Plastic-Free by Beth Terry is full of information and ideas on how to use less plastic. I try to avoid plastic as much as possible, and I plan to use a few of her ideas. Every little bit helps, no?

A pile of unread books

Books I need to read

Books I need to read

It seems I’ve gotten behind in my reading. This photo shows some of the books I’ve either started and not finished or haven’t started at all. And this doesn’t even include those on my Kindle.

I don’t mind having extra books around. It’s like having a neighborhood library right in my house.

 

Book: To Rise Again at a Decent Hour

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To Rise Again at a Decent Hour: A Novel: Joshua Ferris

I loved “Then We Came to the End” but this latest book by Joshua Ferris didn’t do as much for me. I enjoyed the first half of the book most, during which dentist Paul O’Rourke tried to determine who had created an entire online presence in his name. I identified with Dr. O’Rourke, who is a Luddite addicted to his “me-machine” (iPhone). After that the story veered into a statement on religion and finding oneself and I lost interest during one of the many passages describing Jewish religious history in more detail than I thought necessary. Plus, too much baseball.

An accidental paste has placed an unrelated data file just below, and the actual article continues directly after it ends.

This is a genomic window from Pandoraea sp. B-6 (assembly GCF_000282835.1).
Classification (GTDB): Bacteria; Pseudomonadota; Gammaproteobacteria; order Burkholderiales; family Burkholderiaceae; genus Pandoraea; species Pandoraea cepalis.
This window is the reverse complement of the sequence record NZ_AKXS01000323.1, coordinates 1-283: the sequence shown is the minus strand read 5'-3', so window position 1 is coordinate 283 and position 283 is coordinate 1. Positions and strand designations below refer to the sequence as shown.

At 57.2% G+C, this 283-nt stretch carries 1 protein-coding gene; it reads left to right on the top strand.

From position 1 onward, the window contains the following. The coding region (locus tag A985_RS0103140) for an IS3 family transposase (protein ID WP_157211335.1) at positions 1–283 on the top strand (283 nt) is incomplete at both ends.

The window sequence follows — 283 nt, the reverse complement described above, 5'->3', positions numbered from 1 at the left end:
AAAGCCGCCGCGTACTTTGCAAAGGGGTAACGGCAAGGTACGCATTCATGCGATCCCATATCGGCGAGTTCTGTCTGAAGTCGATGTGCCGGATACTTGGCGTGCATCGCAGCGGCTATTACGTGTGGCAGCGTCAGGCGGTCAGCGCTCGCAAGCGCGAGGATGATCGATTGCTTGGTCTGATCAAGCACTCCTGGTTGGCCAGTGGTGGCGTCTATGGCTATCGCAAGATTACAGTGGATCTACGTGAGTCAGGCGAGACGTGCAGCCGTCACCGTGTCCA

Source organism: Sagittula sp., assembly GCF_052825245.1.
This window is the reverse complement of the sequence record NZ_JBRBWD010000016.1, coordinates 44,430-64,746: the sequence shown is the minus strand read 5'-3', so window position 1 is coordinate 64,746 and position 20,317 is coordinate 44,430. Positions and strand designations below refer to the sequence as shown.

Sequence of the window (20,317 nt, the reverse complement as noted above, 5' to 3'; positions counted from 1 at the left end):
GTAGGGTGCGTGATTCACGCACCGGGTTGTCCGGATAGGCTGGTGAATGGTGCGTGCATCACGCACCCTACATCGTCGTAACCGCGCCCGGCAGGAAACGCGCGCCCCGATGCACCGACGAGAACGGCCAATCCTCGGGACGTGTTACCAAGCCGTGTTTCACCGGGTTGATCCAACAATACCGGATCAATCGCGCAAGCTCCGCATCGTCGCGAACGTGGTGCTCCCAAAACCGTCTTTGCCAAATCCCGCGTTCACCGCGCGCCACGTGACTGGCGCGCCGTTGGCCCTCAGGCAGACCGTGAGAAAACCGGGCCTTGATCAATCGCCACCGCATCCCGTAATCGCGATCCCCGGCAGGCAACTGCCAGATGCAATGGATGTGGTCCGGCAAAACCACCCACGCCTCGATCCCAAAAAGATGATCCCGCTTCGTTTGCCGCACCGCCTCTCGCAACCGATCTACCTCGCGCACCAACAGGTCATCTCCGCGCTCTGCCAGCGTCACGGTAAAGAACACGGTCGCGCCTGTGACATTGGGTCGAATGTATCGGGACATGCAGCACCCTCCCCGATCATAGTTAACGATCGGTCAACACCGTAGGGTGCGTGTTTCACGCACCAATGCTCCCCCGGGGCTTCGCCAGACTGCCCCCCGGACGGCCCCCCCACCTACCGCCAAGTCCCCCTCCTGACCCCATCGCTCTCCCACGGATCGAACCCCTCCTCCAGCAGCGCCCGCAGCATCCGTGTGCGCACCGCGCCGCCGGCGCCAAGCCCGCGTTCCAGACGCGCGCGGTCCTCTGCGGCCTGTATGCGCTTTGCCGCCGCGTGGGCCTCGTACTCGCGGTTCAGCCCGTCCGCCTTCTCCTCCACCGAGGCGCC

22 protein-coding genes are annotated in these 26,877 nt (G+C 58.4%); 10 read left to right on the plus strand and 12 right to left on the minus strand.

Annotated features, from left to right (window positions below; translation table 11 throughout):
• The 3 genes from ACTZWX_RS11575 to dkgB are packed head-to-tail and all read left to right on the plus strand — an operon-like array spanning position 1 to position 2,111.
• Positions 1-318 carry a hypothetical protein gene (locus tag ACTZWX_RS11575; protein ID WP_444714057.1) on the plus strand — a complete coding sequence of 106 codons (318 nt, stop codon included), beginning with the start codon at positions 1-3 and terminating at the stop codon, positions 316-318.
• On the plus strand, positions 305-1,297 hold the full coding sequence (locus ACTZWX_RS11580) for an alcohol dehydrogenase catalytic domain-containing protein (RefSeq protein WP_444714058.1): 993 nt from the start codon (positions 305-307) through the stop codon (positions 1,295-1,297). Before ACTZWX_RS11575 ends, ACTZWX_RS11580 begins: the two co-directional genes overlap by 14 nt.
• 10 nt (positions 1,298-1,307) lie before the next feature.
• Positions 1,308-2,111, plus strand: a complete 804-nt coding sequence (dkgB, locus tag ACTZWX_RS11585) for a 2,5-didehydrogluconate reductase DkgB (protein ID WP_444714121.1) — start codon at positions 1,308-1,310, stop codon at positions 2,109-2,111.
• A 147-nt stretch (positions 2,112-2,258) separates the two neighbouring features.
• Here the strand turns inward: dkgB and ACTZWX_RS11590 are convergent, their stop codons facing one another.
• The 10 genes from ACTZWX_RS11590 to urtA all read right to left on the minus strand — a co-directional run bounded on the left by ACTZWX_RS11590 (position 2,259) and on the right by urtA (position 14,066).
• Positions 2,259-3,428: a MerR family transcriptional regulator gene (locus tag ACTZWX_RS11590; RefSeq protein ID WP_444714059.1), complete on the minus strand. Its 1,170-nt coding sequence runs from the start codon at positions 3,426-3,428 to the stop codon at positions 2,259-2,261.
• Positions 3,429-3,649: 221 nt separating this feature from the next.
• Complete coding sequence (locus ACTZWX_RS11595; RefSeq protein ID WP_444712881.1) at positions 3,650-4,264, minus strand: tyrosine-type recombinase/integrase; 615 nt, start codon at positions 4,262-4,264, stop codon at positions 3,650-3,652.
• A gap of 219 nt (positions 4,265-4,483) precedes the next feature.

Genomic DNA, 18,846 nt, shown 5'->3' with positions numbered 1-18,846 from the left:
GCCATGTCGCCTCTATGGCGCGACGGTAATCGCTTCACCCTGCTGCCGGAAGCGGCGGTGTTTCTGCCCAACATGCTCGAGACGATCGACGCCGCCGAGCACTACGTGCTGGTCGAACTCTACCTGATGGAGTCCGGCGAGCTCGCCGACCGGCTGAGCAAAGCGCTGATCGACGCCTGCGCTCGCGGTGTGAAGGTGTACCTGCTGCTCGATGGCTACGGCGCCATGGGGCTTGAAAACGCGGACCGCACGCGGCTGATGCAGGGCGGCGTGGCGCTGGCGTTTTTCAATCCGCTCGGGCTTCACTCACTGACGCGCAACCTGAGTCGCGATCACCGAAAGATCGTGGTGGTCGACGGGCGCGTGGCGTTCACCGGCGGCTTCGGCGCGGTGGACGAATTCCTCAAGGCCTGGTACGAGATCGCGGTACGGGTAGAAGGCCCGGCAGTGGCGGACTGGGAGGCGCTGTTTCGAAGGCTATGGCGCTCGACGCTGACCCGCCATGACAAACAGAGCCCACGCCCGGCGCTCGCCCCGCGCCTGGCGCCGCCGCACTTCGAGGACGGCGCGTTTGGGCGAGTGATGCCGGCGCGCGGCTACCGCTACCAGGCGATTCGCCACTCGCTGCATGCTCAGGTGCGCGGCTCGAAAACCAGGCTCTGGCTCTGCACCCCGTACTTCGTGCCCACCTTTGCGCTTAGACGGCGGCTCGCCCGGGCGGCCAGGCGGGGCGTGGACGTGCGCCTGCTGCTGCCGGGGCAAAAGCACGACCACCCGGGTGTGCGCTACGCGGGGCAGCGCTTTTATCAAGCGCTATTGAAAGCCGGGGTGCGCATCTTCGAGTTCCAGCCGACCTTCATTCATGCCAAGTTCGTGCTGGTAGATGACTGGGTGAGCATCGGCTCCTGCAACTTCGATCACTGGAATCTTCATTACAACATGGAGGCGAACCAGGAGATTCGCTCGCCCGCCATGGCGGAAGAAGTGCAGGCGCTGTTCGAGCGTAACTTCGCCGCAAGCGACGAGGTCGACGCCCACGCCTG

I like the way Joshua Ferris writes, and that made it worth reading the book. It just wasn’t what I was hoping for.

 

 

Book: Influx

The latest Daniel Suarez book, “Influx”, is much like his others. That means full of tech thriller fun. I liked it.

Book: Ella Minnow Pea

Ella Minnow Pea is comprised entirely of letters exchanged between inhabitants of the fictional island of Nollop. When certain letters of the alphabet are banned, the residents must learn to communicate without them. Fun premise. Clever implementation. I enjoyed it.